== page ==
Irony Dept.: FCC Details Why Merger Was Wrong — After AT&T Pulls Deal - Multichannel

Irony Dept.: FCC Details Why Merger Was Wrong — After AT&T Pulls Deal

Author:
Publish date:

Top Federal Communications Commission
staffers last week outlined to reporters all the reasons
why they thought AT&T should not be allowed to buy
rival wireless provider T-Mobile.

The outline was drawn from a 109-page staff report
the FCC said it would make public
— even though the commission
was, in the same breath, agreeing to
withdraw the merger application on
AT&T’s request.

AT&T felt the withdrawal ended
the matter and essentially mooted
the report. The FCC staffers disagreed.
They said the FCC had to
act on the withdrawal, and by releasing
the report they spared the
commission of being accused of
suppressing information, information
that took months to collect
and could guide AT&T in making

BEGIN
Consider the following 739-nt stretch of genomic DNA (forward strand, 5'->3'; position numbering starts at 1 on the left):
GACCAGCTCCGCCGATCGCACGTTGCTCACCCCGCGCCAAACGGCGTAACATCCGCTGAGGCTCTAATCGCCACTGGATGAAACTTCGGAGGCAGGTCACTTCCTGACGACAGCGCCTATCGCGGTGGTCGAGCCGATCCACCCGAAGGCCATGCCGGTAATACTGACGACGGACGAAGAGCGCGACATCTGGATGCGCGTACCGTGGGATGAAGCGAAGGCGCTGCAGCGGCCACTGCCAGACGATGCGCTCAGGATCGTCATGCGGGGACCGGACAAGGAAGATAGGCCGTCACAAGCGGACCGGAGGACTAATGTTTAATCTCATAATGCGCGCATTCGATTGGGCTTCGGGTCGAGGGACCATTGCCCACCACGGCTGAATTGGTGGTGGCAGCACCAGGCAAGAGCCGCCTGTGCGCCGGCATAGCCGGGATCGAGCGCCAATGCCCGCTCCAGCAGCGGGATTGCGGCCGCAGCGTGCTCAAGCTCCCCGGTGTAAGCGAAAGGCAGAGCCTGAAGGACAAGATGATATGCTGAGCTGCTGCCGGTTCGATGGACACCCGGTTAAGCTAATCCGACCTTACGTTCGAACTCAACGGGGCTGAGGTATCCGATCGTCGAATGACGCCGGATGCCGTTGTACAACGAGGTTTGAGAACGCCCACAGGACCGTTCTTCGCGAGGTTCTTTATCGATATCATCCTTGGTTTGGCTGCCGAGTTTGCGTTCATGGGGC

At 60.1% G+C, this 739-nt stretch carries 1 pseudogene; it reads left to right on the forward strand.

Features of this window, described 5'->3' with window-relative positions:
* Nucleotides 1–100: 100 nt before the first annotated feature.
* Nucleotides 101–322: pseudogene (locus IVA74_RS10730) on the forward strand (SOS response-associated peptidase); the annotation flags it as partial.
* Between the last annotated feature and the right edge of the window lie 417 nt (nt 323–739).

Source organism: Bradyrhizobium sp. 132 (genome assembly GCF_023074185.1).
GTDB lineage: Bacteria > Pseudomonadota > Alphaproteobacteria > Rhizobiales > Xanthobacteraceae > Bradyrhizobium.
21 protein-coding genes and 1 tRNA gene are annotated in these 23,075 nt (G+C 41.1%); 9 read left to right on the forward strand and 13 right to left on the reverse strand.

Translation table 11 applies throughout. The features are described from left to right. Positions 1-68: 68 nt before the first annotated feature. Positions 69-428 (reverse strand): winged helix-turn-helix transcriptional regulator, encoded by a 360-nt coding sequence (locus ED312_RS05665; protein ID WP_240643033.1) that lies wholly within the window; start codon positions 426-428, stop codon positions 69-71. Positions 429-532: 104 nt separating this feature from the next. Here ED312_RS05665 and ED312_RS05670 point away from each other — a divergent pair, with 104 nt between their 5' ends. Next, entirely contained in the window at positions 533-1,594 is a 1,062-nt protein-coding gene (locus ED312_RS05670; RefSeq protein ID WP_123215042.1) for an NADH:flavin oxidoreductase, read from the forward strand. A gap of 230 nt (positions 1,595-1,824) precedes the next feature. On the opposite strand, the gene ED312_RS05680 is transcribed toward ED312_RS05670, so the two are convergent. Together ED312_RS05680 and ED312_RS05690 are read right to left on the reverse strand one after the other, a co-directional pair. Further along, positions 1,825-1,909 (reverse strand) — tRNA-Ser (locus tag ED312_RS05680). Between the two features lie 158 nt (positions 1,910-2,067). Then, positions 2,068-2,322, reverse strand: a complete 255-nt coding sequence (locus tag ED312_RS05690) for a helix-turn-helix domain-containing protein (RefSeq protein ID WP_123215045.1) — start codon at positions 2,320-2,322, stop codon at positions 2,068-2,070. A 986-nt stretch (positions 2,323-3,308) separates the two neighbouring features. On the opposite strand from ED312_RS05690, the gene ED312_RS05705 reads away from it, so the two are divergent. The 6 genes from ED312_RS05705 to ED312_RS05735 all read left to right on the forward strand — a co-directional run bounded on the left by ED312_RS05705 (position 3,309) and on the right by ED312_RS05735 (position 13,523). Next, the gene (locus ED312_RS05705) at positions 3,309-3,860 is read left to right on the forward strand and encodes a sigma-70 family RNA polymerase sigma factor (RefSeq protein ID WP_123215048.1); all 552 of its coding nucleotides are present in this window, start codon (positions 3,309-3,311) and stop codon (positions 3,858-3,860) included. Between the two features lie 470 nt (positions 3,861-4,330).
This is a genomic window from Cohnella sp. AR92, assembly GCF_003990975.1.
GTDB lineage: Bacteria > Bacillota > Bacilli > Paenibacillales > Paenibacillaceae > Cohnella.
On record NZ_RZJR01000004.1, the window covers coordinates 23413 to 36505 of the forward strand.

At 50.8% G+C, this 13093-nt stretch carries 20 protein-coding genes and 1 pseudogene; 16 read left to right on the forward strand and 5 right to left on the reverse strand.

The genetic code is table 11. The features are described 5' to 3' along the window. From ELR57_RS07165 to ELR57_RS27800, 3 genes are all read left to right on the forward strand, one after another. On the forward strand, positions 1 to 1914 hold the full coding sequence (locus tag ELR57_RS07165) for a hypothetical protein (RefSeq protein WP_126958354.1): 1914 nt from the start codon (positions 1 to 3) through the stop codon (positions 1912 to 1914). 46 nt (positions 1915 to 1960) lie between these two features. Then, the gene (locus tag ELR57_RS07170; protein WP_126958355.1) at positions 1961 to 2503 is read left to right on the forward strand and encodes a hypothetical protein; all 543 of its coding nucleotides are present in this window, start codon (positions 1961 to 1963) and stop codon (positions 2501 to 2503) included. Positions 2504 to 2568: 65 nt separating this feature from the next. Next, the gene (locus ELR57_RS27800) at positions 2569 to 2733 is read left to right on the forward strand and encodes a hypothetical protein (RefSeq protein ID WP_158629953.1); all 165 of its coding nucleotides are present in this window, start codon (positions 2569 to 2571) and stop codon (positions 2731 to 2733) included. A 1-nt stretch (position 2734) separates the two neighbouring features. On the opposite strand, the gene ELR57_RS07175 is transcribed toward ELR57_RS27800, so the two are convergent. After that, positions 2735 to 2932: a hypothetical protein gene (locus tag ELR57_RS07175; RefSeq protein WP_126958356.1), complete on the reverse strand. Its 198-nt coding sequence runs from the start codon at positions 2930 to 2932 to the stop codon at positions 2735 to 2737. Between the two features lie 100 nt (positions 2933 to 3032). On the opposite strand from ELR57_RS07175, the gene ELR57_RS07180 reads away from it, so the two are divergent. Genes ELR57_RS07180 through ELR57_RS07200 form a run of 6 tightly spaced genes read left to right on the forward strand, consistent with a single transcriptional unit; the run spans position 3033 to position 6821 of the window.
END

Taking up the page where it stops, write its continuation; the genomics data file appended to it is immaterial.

adjustments, as it has signaled, the company refiles the
deal with the FCC.

The staffers said letting AT&T take over T-Mobile
would reduce competition, innovation
and investment, as well as
undermine the Communications
Act.

FCC staffers did not agree the
deal would create jobs, as AT&T
ads had claimed. They did believe
that, for competitive reasons,
the company would build out 4G
wireless service to the vast majority
of the country with or without
T-Mobile in tow, even though
AT&T had claimed it would not.

Asked if they essentially were
saying AT&T had lied, the FCC
staffers said they were merely following the language of
the statute when they said AT&T’s case for the merger
“raises substantial and material questions of fact.” Not
a lie, just a question of fact.

After the FCC folks had finished hammering on the
telco, the last word was provided by the conference-call
operator: “We do thank you for your participation and for
using AT&T’s executive conferencing services.”

ROSES FOR ROY

As seen in this rendering, RFD-TV will celebrate movie cowboy
Roy Rogers in the final float of the Tournament of Roses
Parade in Pasadena, Calif., on Jan. 2. Rogers, star of 88
movies and 100 TV episodes, died in 1988 and would have
turned 100 on Nov. 5, 2011. A hundred riders on Golden
Palominos will lead the “Happy Trails” float, which features
Rogers’s actual (stuffed) horse Trigger and dog Bullet. RFD
(and other outlets, including ABC, NBC, HGTV and Univision)
will televise the parade. RFD also will stream it online.

Related